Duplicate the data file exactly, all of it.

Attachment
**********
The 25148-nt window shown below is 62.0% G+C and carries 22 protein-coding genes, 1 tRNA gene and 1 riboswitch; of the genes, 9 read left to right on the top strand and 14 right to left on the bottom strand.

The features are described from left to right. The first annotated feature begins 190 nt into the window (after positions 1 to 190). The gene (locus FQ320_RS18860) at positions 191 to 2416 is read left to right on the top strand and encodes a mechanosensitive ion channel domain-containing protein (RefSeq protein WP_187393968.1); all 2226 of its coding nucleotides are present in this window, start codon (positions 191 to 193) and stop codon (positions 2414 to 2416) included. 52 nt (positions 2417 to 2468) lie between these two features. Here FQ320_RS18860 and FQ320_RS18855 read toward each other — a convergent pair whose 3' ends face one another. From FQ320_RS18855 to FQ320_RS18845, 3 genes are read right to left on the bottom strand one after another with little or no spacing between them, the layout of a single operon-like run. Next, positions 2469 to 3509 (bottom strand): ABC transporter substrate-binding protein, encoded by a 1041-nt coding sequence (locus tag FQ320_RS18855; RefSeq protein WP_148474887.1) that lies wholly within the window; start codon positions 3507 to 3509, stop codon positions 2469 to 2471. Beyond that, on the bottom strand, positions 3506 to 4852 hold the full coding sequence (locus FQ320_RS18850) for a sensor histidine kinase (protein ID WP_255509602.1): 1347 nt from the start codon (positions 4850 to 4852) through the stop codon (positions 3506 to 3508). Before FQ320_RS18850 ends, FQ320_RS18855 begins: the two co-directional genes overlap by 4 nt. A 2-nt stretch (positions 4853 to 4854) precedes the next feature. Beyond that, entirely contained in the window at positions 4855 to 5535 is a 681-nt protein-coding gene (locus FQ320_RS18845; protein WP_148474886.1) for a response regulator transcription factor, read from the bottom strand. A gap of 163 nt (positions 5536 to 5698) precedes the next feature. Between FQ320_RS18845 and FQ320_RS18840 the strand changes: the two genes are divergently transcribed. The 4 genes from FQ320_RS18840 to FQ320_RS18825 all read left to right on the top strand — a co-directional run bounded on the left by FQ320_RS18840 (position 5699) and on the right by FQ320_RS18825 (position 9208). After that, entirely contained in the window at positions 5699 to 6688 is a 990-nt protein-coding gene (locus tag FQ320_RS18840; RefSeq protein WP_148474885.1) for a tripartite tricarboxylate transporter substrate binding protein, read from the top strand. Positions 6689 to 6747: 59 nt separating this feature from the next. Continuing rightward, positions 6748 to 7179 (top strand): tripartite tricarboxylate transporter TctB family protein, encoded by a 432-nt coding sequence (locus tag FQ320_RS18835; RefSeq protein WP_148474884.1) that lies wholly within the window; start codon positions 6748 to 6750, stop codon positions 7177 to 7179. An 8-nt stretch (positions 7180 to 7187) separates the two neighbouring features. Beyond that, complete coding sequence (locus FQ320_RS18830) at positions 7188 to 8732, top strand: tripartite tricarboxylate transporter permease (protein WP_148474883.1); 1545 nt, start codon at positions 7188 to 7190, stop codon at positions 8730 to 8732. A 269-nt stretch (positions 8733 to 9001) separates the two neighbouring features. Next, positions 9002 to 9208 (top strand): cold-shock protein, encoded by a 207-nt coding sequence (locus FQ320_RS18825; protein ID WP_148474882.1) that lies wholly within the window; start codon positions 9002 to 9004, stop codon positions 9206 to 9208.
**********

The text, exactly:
The 25148-nt window shown below is 62.0% G+C and carries 22 protein-coding genes, 1 tRNA gene and 1 riboswitch; of the genes, 9 read left to right on the top strand and 14 right to left on the bottom strand.

The features are described from left to right. The first annotated feature begins 190 nt into the window (after positions 1 to 190). The gene (locus FQ320_RS18860) at positions 191 to 2416 is read left to right on the top strand and encodes a mechanosensitive ion channel domain-containing protein (RefSeq protein WP_187393968.1); all 2226 of its coding nucleotides are present in this window, start codon (positions 191 to 193) and stop codon (positions 2414 to 2416) included. 52 nt (positions 2417 to 2468) lie between these two features. Here FQ320_RS18860 and FQ320_RS18855 read toward each other — a convergent pair whose 3' ends face one another. From FQ320_RS18855 to FQ320_RS18845, 3 genes are read right to left on the bottom strand one after another with little or no spacing between them, the layout of a single operon-like run. Next, positions 2469 to 3509 (bottom strand): ABC transporter substrate-binding protein, encoded by a 1041-nt coding sequence (locus tag FQ320_RS18855; RefSeq protein WP_148474887.1) that lies wholly within the window; start codon positions 3507 to 3509, stop codon positions 2469 to 2471. Beyond that, on the bottom strand, positions 3506 to 4852 hold the full coding sequence (locus FQ320_RS18850) for a sensor histidine kinase (protein ID WP_255509602.1): 1347 nt from the start codon (positions 4850 to 4852) through the stop codon (positions 3506 to 3508). Before FQ320_RS18850 ends, FQ320_RS18855 begins: the two co-directional genes overlap by 4 nt. A 2-nt stretch (positions 4853 to 4854) precedes the next feature. Beyond that, entirely contained in the window at positions 4855 to 5535 is a 681-nt protein-coding gene (locus FQ320_RS18845; protein WP_148474886.1) for a response regulator transcription factor, read from the bottom strand. A gap of 163 nt (positions 5536 to 5698) precedes the next feature. Between FQ320_RS18845 and FQ320_RS18840 the strand changes: the two genes are divergently transcribed. The 4 genes from FQ320_RS18840 to FQ320_RS18825 all read left to right on the top strand — a co-directional run bounded on the left by FQ320_RS18840 (position 5699) and on the right by FQ320_RS18825 (position 9208). After that, entirely contained in the window at positions 5699 to 6688 is a 990-nt protein-coding gene (locus tag FQ320_RS18840; RefSeq protein WP_148474885.1) for a tripartite tricarboxylate transporter substrate binding protein, read from the top strand. Positions 6689 to 6747: 59 nt separating this feature from the next. Continuing rightward, positions 6748 to 7179 (top strand): tripartite tricarboxylate transporter TctB family protein, encoded by a 432-nt coding sequence (locus tag FQ320_RS18835; RefSeq protein WP_148474884.1) that lies wholly within the window; start codon positions 6748 to 6750, stop codon positions 7177 to 7179. An 8-nt stretch (positions 7180 to 7187) separates the two neighbouring features. Beyond that, complete coding sequence (locus FQ320_RS18830) at positions 7188 to 8732, top strand: tripartite tricarboxylate transporter permease (protein WP_148474883.1); 1545 nt, start codon at positions 7188 to 7190, stop codon at positions 8730 to 8732. A 269-nt stretch (positions 8733 to 9001) separates the two neighbouring features. Next, positions 9002 to 9208 (top strand): cold-shock protein, encoded by a 207-nt coding sequence (locus FQ320_RS18825; protein ID WP_148474882.1) that lies wholly within the window; start codon positions 9002 to 9004, stop codon positions 9206 to 9208.